the family of a seriously ill little boy have taken their organ donor campaign to Parliament.
Nine-year-old Max Johnson, from Winsford, has been languishing on a waiting list for a new heart for six months now.
The schoolboy suffers from an enlarged heart and desperately needs a longer-term solution than the tiny pump inside his chest he currently relies on to keep him alive.
His mum Emma Johnson and older brother Harry travelled to the House of Commons to watch campaigning Labour MP Dan Jarvis urge the Government to implement an opt-out donor system to replace the current opt-in arrangements, reports our sister paper The Daily Mirror – which is also calling for people to automatically become potential organ donors unless they opt out through its Change the Law for Life campaign.
Such a move would increase the number of potential donors and save thousands of extra lives every year.
Raising Max’s plight in Prime Minister’s Questions, Mr Jarvis said: “Little Max Johnson is nine, he’s in hospital and he’s urgently waiting for a heart transplant.
“His mum Emma and his brother Harry join us today to support Max but also the 10,000 people around the country who need an organ transplant.
“We can do more to help them.
“In Wales they have already moved to an opt-out system and Scotland plan to do the same.”
First Secretary of State Damian Green, who was standing in for Theresa May, paid tribute to Max and his family ‘at this incredibly difficult time’ and admitted that ‘more can be done’ to boost numbers on the organ donor register.
He said: “Over the past year we saw the highest ever donor and transplant rates in the UK. But of course there is more that can be done, and the law is different in other territories of the UK.
“Absolutely, I can commit the Department of Health is looking at the impact of those changes to see if they can give rise for further improvements in the number of available organs we have.”
More than 50,000 lives have been saved by organ donation since records began, according to latest NHS figures.
But one in 10 families still refuses to release organs even when loved ones are on the NHS register, because they have not discussed their wishes in advance.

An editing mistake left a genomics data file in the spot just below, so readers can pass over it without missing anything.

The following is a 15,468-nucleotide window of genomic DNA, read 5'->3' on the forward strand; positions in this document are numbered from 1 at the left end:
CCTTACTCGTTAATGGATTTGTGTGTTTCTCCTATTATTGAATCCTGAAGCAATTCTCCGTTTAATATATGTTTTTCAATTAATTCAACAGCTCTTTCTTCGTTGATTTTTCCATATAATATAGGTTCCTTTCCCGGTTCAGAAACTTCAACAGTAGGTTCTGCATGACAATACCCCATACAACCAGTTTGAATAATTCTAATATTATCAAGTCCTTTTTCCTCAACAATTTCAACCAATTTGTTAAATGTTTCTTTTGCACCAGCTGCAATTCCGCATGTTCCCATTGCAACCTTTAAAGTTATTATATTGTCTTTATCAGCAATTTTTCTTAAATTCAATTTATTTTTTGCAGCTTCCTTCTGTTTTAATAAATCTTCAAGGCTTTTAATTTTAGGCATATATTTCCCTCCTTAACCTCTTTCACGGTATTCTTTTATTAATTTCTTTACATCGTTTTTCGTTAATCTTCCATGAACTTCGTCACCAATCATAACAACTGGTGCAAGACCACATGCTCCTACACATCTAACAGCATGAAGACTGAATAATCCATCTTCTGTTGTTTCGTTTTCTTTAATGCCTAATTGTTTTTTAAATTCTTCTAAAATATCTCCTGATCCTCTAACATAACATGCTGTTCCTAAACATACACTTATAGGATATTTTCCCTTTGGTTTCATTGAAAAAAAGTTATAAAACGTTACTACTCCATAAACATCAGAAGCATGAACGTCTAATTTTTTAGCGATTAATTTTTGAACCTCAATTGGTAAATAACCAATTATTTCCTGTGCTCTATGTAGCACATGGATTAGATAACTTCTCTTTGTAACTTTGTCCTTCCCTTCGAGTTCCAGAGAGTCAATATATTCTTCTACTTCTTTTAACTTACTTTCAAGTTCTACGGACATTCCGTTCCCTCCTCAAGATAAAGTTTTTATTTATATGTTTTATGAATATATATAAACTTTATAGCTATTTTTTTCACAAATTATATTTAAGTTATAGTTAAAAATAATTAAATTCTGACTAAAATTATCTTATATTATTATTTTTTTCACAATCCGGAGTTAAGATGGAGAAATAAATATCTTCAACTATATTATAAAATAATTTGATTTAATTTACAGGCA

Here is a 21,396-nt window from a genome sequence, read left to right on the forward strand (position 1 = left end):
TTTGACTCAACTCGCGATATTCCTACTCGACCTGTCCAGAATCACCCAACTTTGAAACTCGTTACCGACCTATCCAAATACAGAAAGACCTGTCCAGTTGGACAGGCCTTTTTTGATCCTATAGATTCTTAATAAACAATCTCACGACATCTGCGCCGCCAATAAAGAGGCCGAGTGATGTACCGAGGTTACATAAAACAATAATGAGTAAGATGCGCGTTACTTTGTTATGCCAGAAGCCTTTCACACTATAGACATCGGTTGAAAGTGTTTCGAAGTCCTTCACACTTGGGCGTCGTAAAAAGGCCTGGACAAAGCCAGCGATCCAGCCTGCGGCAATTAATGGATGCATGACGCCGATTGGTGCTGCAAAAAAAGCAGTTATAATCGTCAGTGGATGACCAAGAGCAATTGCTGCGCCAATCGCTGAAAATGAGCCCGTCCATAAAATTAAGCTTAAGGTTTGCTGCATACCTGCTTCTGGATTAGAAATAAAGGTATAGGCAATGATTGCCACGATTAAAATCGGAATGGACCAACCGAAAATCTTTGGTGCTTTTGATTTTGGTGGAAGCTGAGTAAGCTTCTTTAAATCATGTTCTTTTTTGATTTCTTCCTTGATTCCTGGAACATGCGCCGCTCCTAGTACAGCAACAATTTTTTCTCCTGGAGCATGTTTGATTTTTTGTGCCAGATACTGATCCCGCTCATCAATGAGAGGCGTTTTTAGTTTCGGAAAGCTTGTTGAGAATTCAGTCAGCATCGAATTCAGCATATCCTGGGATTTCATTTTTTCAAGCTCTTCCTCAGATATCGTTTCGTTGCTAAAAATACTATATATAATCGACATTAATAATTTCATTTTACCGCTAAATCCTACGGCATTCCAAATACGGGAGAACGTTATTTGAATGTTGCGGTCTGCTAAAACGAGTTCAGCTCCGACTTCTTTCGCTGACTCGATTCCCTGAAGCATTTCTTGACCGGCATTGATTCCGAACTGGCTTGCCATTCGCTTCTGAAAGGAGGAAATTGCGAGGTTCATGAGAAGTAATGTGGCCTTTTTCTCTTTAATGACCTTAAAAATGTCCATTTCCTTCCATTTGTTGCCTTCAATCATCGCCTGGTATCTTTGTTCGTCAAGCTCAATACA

Max, who has spent the past six months in the Freeman Hospital in Newcastle, last week sent an impassioned plea to the Prime Minister, asking her simply: “Please change the law to save me.”
Mum Emma said she was ‘cautiously optimistic’ about a shake-up: “It felt a bit surreal sitting there and hearing Max’s name in Parliament – there’s a reality that that’s your son.
“But it felt rewarding because it’s raising the issue not just for Max but for anyone waiting for a transplant.
“It can only be a good thing because we are increasing awareness.
“The Minister’s response seemed cautiously optimistic and I feel quite positive about it.
“There was a lot of noise in the chamber before the question about Max but they all seemed to calm down so it was obviously taken seriously.
“It came across very clearly that there was all-party co-operation.
“Even if the law change takes a long time, in the meantime it means transplants will be discussed and more people hopefully will register as donors, so there’s a short term benefit straight away.”
Speaking afterwards, Mr Jarvis revealed he was hopeful the Government would eventually switch to a presumed consent model.
“I think it was a positive response from the First Secretary of State but what I will look to do now is push the Minster of Health in the debate for further clarity about the Government’s intentions,” he said.
“I remain confident that the law will be changed and the campaign will be successful so I will continue to press the Government to support this.”
More than 9,200 people have signed the Mirror’s petition calling for a change in law.
For more information on organ donation and how to sign up as a donor, click here.